Re: GUM-PVA-COLD preshrink

From: ericawd ^lt;[email protected]>
Date: 05/26/05-06:37:56 AM Z
Message-id: <006a01c561ef$bef173a0$2a5825d8@00hb8>

What exactly is the purpose of preshrinking in hot water? I do it because
the book told me to. I rarely develop a print in anything above say, 80

Candace Spearman

----- Original Message -----
From: "Katharine Thayer" <>
To: <>
Sent: Tuesday, May 24, 2005 4:19 AM
Subject: Re: GUM-PVA-COLD preshrink

> Hi Henk,
> henk thijs wrote:
> >
> > Dear List,
> > Last month I saw a demo by a belgian gummist -Jean Janssis- who seems
> > to be a professional in that sense that he makes a living of it and he
> > had exhibitions even in New York.
> > The good thing is he had some astonishing gumprints of nearly 70 to 90
> > cm (circa 28 by 36 inches).
> > So I tried to ask him some questions; the only english -or german, or
> > dutch - word he coiuld reply was 'help', and my french is really not
> > good enough to discuss things.
> > What I understood is:
> > he uses Hahnemuehle 350 grs aquarelles paper (or Arches) and wenn I
> > explained that I want to know things like: preshrink, gelatine,
> > glyoxal, he made clear that he made the preshrink in cold water, half
> > an hour, several times, and there was NO need for gelatine-glyoxal. He
> > made clear to me that due to the cold water, the paper contains still
> > the original sizing, it's what he said , and he sells.....even in the
> > states.
> This makes sense, actually. I think it's been fairly well established by
> now that hot water can disrupt the factory sizing in some papers in a
> way that affects the print negatively. I can't speak to the issue of
> cold shrinking from my own experience, because for most of my gum
> printing experience I've printed everything including tricolor gums on
> paper that's neither preshrunk nor sized, and for the rest of it I've
> printed on paper that's brush-sized but not shrunk. So as I say, I can't
> say from my own experience that preshrinking in cold water obviates the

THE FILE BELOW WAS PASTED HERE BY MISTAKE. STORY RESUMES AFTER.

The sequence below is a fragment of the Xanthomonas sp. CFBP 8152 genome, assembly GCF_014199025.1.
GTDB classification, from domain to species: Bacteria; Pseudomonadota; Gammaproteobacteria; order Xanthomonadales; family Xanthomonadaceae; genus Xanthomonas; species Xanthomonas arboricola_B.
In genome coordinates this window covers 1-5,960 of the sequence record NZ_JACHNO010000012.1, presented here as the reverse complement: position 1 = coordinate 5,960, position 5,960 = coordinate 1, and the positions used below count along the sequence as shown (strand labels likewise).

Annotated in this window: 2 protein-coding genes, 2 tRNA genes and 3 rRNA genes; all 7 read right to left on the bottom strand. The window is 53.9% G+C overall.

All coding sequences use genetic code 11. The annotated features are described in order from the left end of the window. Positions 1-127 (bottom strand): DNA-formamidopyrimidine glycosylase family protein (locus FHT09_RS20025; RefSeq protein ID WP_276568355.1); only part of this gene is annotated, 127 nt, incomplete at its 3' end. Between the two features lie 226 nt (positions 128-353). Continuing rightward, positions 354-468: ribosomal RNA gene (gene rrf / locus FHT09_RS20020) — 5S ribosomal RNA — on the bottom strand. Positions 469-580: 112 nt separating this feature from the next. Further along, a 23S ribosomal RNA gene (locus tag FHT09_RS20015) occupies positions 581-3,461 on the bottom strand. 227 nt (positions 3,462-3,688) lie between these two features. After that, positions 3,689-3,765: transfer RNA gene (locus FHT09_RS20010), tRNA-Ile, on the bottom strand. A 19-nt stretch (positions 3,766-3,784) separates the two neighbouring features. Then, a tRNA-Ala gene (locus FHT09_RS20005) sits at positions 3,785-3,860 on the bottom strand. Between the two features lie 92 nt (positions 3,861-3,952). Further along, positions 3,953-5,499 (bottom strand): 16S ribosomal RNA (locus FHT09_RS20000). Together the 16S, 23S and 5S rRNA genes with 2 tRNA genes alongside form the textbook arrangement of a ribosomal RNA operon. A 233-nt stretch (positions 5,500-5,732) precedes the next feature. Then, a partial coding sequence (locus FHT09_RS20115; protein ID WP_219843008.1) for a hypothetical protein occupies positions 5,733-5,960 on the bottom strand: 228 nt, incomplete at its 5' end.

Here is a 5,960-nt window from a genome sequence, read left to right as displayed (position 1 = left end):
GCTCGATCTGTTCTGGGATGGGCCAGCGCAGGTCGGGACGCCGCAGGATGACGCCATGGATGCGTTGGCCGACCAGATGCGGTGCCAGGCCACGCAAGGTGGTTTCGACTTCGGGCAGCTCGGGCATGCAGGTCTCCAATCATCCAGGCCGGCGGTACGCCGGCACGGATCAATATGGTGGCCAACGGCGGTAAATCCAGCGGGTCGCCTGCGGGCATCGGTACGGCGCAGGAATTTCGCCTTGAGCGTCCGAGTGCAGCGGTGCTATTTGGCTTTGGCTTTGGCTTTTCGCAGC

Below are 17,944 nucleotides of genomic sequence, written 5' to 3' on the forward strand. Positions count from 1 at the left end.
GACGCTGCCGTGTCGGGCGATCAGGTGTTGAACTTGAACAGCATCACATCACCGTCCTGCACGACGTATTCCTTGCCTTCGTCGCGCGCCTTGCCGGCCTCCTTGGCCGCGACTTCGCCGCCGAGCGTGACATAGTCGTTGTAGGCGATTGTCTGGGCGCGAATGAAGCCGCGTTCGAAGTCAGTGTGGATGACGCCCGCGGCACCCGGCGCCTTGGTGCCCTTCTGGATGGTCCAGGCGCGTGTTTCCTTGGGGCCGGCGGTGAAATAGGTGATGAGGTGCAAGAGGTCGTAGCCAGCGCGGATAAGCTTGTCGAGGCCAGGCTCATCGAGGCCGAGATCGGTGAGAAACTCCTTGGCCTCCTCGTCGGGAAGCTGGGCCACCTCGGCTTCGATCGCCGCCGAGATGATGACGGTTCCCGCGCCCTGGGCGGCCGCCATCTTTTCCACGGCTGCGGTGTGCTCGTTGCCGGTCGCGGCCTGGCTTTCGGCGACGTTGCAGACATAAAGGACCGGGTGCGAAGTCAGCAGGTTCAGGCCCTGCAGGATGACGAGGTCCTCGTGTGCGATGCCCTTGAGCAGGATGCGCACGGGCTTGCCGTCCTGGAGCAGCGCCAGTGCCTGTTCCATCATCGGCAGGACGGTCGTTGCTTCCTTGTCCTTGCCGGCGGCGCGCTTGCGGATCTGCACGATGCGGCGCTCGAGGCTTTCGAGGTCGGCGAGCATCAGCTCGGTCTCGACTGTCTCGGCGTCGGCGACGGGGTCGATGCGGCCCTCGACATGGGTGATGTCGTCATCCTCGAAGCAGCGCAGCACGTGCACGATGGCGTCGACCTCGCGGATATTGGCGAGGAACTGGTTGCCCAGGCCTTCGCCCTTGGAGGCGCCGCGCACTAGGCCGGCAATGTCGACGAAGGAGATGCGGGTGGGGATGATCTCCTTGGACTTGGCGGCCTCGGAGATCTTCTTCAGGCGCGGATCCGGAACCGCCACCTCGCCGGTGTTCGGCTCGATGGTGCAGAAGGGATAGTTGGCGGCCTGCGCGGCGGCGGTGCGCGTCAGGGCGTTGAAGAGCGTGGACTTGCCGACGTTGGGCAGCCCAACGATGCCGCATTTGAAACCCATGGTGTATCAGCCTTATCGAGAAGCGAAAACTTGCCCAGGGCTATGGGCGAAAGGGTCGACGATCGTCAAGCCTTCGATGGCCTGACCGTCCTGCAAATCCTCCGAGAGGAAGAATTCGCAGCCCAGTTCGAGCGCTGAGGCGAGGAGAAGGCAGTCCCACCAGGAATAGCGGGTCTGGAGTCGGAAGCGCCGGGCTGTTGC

> need for sizing, but it makes sense to me, although it probably wouldn't
> work the same for all papers.
> > He did not use gum-arabic , but some stuff called 'MOWIOL 8-88', it is
> > an PVA.
> > He also uses only vanDijckbrown
> I hope he knows, and doesn't care, that VanDyke brown (NBr8) is a
> fugitive pigment.
> as a pigment ( a kg at a time ) , this
> > due to the big amounts necessary for the large prints.
> > So, I really was impressed by the quality of the prints and I looked
> > for MOWIOL and bought some.
> > But I have no clou how to handle the stuff.
> > I looked in the archive and found some stuff about PVA, but I have not
> > enough chem. background to go with it. Any comment is welcome :-)
> I haven't printed with PVA by itself, but I've printed with gloy, which
> is probably mostly PVA, and found, with a small sample of two or three
> prints, that it printed pretty much like my usual gums: same mixture,
> same exposure, same development, and that it gave the same number of
> steps (8) as the Daniel Smith premium gum I compared it with. So I'd
> recommend starting with your usual procedure, and adjusting if
> necessary. The chemist I'm working with says he believes that the
> chemical mechanism (yet to be discovered) for the crosslinking of gum is
> probably the same as the chemical mechanism for the crosslinking of PVA.
> To date all we have in the literature to point us toward the
> crosslinking of gum is research on PVA crosslinking. Good luck,
> Katharine Thayer
Received on Thu May 26 06:33:53 2005

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